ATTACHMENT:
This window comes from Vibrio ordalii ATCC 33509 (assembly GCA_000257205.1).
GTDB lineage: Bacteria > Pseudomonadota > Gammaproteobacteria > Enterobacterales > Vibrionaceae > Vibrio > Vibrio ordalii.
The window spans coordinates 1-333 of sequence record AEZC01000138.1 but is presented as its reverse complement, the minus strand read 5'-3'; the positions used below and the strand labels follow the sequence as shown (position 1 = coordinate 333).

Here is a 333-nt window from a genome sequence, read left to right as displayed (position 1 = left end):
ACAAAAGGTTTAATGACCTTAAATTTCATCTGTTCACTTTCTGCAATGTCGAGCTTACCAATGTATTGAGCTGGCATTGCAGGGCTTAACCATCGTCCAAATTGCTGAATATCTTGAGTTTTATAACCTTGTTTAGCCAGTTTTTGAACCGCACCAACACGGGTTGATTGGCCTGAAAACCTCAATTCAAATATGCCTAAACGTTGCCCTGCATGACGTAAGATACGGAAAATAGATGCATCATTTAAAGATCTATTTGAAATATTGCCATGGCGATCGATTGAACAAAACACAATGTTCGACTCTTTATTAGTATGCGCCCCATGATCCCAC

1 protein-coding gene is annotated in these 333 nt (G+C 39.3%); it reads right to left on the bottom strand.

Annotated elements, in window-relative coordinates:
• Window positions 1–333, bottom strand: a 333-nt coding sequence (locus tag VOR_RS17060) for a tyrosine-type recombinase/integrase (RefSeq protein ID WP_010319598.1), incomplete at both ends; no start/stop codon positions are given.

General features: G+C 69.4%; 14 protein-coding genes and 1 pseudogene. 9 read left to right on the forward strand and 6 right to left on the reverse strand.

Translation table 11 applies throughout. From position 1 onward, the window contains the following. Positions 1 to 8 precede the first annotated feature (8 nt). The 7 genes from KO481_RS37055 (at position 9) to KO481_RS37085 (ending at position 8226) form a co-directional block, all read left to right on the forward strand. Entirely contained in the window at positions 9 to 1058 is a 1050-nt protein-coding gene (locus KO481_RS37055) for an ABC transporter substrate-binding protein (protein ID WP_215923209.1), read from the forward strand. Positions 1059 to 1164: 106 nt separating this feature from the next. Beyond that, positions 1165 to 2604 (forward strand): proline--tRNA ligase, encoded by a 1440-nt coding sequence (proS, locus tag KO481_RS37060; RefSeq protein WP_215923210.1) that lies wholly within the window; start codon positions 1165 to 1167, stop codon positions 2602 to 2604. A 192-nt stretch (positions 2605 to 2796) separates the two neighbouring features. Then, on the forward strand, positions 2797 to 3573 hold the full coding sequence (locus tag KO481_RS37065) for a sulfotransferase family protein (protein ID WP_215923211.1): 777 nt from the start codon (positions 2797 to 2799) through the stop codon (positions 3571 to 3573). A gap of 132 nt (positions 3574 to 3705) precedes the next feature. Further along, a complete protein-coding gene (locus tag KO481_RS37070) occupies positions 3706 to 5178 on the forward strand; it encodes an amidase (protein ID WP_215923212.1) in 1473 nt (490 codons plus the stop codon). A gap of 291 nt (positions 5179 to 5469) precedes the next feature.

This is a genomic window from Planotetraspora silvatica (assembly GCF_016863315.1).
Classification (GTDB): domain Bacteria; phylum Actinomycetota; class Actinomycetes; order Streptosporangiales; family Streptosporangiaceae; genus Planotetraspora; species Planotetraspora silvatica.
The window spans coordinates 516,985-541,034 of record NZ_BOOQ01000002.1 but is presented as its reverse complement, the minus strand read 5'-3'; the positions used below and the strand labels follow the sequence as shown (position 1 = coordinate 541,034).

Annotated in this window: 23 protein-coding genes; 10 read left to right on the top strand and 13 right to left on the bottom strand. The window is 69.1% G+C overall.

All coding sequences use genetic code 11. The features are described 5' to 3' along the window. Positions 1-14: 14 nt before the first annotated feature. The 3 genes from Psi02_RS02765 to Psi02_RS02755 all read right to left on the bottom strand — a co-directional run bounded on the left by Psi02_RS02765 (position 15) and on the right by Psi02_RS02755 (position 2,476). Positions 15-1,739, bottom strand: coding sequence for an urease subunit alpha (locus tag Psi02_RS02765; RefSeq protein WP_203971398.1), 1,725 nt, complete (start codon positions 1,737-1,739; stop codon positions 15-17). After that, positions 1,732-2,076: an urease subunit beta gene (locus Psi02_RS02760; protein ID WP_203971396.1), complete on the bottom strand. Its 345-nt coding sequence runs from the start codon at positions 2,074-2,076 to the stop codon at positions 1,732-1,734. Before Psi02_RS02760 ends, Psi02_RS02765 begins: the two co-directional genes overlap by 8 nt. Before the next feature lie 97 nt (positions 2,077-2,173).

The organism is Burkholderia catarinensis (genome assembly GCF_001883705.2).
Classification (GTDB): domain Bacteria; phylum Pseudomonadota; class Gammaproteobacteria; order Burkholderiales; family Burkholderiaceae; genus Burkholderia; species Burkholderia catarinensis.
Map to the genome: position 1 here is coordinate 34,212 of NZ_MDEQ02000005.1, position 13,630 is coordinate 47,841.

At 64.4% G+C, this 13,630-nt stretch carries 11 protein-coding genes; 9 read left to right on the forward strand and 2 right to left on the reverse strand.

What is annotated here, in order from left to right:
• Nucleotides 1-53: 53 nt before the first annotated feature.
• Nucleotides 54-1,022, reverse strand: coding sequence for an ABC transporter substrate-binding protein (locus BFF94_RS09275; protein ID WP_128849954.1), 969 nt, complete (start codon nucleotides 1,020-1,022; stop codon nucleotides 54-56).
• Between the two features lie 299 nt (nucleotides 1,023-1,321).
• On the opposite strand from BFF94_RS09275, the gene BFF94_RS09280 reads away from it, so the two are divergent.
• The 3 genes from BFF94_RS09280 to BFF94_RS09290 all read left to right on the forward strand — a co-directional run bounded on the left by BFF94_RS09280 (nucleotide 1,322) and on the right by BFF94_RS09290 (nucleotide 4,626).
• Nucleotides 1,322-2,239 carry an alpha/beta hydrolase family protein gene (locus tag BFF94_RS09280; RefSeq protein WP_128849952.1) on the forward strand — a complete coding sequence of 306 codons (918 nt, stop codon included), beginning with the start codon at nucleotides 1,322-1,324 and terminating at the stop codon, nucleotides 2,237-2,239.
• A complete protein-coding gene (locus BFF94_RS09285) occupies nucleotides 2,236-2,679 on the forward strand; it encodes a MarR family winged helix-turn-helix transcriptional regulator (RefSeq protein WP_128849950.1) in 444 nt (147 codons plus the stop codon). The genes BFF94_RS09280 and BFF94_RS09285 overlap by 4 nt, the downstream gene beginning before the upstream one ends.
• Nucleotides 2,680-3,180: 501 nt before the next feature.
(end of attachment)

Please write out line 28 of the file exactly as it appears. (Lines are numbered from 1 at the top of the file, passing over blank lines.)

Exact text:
• Nucleotides 2,680-3,180: 501 nt before the next feature.